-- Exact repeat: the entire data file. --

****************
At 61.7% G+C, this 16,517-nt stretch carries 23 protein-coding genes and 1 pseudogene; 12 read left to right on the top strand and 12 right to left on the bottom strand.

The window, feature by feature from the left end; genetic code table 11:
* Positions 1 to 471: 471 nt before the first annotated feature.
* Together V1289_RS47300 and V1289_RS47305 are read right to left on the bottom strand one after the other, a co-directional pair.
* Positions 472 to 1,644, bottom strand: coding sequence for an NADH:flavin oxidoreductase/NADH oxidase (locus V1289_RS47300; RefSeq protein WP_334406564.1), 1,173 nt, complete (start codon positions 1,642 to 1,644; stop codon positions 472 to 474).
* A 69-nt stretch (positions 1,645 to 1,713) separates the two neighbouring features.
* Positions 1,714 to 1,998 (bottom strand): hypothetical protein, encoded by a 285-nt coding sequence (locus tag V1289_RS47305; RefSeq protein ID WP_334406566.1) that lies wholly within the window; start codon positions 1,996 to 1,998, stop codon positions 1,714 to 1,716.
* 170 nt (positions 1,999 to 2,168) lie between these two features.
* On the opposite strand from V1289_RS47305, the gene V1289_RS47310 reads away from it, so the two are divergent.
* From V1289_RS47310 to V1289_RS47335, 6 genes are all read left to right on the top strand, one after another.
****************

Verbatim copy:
At 61.7% G+C, this 16,517-nt stretch carries 23 protein-coding genes and 1 pseudogene; 12 read left to right on the top strand and 12 right to left on the bottom strand.

The window, feature by feature from the left end; genetic code table 11:
* Positions 1 to 471: 471 nt before the first annotated feature.
* Together V1289_RS47300 and V1289_RS47305 are read right to left on the bottom strand one after the other, a co-directional pair.
* Positions 472 to 1,644, bottom strand: coding sequence for an NADH:flavin oxidoreductase/NADH oxidase (locus V1289_RS47300; RefSeq protein WP_334406564.1), 1,173 nt, complete (start codon positions 1,642 to 1,644; stop codon positions 472 to 474).
* A 69-nt stretch (positions 1,645 to 1,713) separates the two neighbouring features.
* Positions 1,714 to 1,998 (bottom strand): hypothetical protein, encoded by a 285-nt coding sequence (locus tag V1289_RS47305; RefSeq protein ID WP_334406566.1) that lies wholly within the window; start codon positions 1,996 to 1,998, stop codon positions 1,714 to 1,716.
* 170 nt (positions 1,999 to 2,168) lie between these two features.
* On the opposite strand from V1289_RS47305, the gene V1289_RS47310 reads away from it, so the two are divergent.
* From V1289_RS47310 to V1289_RS47335, 6 genes are all read left to right on the top strand, one after another.